Can pain change our brain maps?

We recently published a paper on the function of the primary somatosensory cortex in Complex Regional Pain Syndrome (CRPS). The primary somatosensory cortex (S1) is a region of the cortex –the outer layer of the brain –which houses a precise and organised map of our body’s surface. Every part of our body surface is represented here by a network or ‘column’ of neurons which is jointly activated when that body part is stimulated.

CRPS is a disorder, usually of the hand or wrist, which is characterised by ongoing pain and dysfunction across several body systems. We don’t know what causes CRPS but it seems that the most common predisposing injury is a common wrist break. Some of the signs and symptoms are altered sensitivity, muscle weakness, and changes in hair and nail growth. Intriguingly, these patients can also have altered perceptions of their affected limb, for instance they often neglect it, or sometimes they perceive it to be bigger than it is in reality.

Using many different neuroimaging technologies, the brain is currently being investigated for its role in CRPS. S1 is one of the regions that is most talked about, given what we know about its role in body representation. Studies have investigated the function of S1 – or more specifically the representation of the CRPS-affected hand in S1 – by stimulating the painful hand (e.g. with light touch or electrical stimulation) and then looking at the S1 activation that results, i.e. the coloured ‘blob’ on the brain scan. Past studies have demonstrated that the S1 area representing the painful part re-organises, in fact the ‘blob’ has been shown to shrink in size. These findings are compelling given the interesting perceptual problems that a lot of CRPS patients have, and these findings have contributed to innovative and non-invasive therapies for CRPS.

That S1 reorganises with pain, and the S1 representation of the CRPS-affected hand is smaller, is widely assumed and accepted. We wanted to know the true state of the evidence; had all the studies come to the same conclusion? We embarked on a systematic review. This involves trawling through the literature to find all the studies that have addressed this question of S1 function in CRPS, pooling their findings and also assessing these studies for their quality. In research this is a great way to get a definitive answer to a specific question.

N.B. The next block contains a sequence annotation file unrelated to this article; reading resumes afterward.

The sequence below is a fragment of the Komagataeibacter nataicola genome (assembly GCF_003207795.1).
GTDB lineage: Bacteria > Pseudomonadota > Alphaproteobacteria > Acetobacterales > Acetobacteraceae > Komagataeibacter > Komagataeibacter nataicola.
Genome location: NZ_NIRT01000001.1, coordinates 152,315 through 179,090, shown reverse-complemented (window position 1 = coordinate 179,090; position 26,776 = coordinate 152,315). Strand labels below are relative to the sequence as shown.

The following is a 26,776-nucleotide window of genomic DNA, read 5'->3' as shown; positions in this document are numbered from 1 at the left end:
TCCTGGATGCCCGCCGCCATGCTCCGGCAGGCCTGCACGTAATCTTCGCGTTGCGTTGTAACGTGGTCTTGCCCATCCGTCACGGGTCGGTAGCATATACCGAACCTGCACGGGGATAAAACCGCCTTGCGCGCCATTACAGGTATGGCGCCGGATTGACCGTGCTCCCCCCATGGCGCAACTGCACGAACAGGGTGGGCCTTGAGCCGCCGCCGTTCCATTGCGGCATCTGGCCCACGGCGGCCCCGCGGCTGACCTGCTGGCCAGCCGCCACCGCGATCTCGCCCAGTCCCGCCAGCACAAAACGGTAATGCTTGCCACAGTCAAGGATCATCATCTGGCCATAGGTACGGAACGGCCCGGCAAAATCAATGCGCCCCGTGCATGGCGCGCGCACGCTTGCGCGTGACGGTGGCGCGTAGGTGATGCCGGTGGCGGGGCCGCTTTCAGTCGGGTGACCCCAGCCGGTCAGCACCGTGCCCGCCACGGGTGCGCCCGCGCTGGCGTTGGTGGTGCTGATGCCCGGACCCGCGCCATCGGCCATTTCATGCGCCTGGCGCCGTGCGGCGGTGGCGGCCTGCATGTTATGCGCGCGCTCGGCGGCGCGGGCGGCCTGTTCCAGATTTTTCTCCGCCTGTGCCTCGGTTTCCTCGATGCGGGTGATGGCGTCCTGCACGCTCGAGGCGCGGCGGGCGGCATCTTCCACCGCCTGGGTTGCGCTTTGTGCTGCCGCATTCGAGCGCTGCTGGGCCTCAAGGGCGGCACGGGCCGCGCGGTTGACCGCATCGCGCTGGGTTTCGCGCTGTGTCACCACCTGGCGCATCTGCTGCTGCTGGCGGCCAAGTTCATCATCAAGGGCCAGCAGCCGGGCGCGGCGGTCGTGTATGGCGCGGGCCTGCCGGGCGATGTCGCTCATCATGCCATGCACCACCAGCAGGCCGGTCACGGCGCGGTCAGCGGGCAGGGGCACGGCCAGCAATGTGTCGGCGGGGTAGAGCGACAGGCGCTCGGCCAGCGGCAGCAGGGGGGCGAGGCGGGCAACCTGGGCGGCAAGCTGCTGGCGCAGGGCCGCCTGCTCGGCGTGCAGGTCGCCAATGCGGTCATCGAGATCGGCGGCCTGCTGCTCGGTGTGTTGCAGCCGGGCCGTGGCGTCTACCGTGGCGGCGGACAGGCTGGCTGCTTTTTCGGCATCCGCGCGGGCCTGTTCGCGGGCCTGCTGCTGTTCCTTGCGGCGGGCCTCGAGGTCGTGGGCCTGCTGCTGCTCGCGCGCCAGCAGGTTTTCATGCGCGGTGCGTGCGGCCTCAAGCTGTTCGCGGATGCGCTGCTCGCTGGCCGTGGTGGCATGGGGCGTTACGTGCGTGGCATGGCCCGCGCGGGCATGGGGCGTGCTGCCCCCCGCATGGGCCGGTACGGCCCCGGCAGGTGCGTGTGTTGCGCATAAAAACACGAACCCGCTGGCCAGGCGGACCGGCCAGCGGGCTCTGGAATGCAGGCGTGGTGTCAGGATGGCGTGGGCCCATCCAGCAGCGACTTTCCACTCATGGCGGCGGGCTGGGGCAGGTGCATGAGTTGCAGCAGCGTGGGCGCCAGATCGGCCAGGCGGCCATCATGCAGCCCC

What did we find? We found consistent evidence that the representation of the CRPS-affected hand in S1 is smaller than that of the unaffected hand, and that of healthy pain-free controls. But the evidence isn’t as strong we thought it would be: we were surprised to find so few studies, recruiting a low total number of subjects, and also a high risk of bias in their findings (namely in the ways they did their statistical analyses and reported their findings).

Our review is important because now we know what’s been investigated and what still needs to be done. We’re not sure what the shrunken hand representation in S1 might mean. We’re not sure if it causes pain or the other way around, or neither of these. But in light of the clinical integration of new therapies that theoretically target this reorganisation in the brain, it’s important that we better understand the brain’s role in CRPS.

Flavia Di Pietro

Flavia Di Pietro BodyInMindFlavia Di Pietro is a PhD student in the Body and Mind Research Group, Sydney. She is investigating the development of Complex Regional Pain Syndrome (CRPS) after wrist fracture. Specifically, Flavia’s PhD involves brain scanning people who are in a higher than usual amount of pain in the first 3 weeks after the fracture, and then following them for a few months. Her question concerns whether or not there are changes in brain activation patterns that emerge before the CRPS does and if so, what do they tell us about the condition? Flavia is a physiotherapist. She absolutely cleaned up when she did her undergraduate degree at Notre Dame – Brian Edwards Memorial Award, Physio Research Foundation Award, Dean’s Award. No surprises that the Australian Government jumped to support her PhD.  She has spent some time with Dr Giandomenico Iannetti’s lab in London and she is quickly becoming our resident imaging authority. Clearly, she did not write this bio.

Here is Flavia talking more about what she does and a link to her published research.

Reference

Di Pietro F, McAuley JH, Parkitny L, Lotze M, Wand BM, Moseley GL, & Stanton TR (2013). Primary Somatosensory Cortex Function in Complex Regional Pain Syndrome: A Systematic Review and Meta-Analysis. Journal of Pain PMID: 23726046